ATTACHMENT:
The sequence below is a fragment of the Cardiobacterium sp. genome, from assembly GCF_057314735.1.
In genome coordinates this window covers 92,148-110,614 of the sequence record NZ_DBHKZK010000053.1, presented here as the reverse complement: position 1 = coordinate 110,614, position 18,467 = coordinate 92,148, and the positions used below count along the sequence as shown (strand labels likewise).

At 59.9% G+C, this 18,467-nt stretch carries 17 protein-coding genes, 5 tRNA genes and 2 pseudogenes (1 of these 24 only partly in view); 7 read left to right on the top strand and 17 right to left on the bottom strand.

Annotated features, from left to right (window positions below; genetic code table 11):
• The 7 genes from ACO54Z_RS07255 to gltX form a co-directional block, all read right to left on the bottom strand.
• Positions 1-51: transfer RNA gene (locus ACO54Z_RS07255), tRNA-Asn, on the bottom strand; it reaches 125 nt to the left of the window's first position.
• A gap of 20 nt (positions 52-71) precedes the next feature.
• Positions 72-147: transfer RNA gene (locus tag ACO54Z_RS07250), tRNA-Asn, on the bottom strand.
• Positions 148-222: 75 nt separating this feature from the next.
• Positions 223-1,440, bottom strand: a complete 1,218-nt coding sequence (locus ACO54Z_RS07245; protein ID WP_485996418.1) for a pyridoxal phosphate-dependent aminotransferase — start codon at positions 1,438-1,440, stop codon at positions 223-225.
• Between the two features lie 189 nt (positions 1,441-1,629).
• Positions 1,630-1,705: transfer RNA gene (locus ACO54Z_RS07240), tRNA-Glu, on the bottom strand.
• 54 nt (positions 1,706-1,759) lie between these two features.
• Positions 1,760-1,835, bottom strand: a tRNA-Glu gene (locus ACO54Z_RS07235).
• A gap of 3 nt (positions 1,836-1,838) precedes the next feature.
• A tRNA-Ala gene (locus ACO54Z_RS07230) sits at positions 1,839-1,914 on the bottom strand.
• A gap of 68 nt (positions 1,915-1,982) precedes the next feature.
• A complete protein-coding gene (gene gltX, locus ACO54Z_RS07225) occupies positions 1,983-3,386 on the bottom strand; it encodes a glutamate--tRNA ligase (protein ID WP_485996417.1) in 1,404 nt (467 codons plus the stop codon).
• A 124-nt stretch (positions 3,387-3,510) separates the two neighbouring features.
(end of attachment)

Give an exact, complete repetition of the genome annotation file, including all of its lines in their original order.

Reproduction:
The sequence below is a fragment of the Cardiobacterium sp. genome, from assembly GCF_057314735.1.
In genome coordinates this window covers 92,148-110,614 of the sequence record NZ_DBHKZK010000053.1, presented here as the reverse complement: position 1 = coordinate 110,614, position 18,467 = coordinate 92,148, and the positions used below count along the sequence as shown (strand labels likewise).

At 59.9% G+C, this 18,467-nt stretch carries 17 protein-coding genes, 5 tRNA genes and 2 pseudogenes (1 of these 24 only partly in view); 7 read left to right on the top strand and 17 right to left on the bottom strand.

Annotated features, from left to right (window positions below; genetic code table 11):
• The 7 genes from ACO54Z_RS07255 to gltX form a co-directional block, all read right to left on the bottom strand.
• Positions 1-51: transfer RNA gene (locus ACO54Z_RS07255), tRNA-Asn, on the bottom strand; it reaches 125 nt to the left of the window's first position.
• A gap of 20 nt (positions 52-71) precedes the next feature.
• Positions 72-147: transfer RNA gene (locus tag ACO54Z_RS07250), tRNA-Asn, on the bottom strand.
• Positions 148-222: 75 nt separating this feature from the next.
• Positions 223-1,440, bottom strand: a complete 1,218-nt coding sequence (locus ACO54Z_RS07245; protein ID WP_485996418.1) for a pyridoxal phosphate-dependent aminotransferase — start codon at positions 1,438-1,440, stop codon at positions 223-225.
• Between the two features lie 189 nt (positions 1,441-1,629).
• Positions 1,630-1,705: transfer RNA gene (locus ACO54Z_RS07240), tRNA-Glu, on the bottom strand.
• 54 nt (positions 1,706-1,759) lie between these two features.
• Positions 1,760-1,835, bottom strand: a tRNA-Glu gene (locus ACO54Z_RS07235).
• A gap of 3 nt (positions 1,836-1,838) precedes the next feature.
• A tRNA-Ala gene (locus ACO54Z_RS07230) sits at positions 1,839-1,914 on the bottom strand.
• A gap of 68 nt (positions 1,915-1,982) precedes the next feature.
• A complete protein-coding gene (gene gltX, locus ACO54Z_RS07225) occupies positions 1,983-3,386 on the bottom strand; it encodes a glutamate--tRNA ligase (protein ID WP_485996417.1) in 1,404 nt (467 codons plus the stop codon).
• A 124-nt stretch (positions 3,387-3,510) separates the two neighbouring features.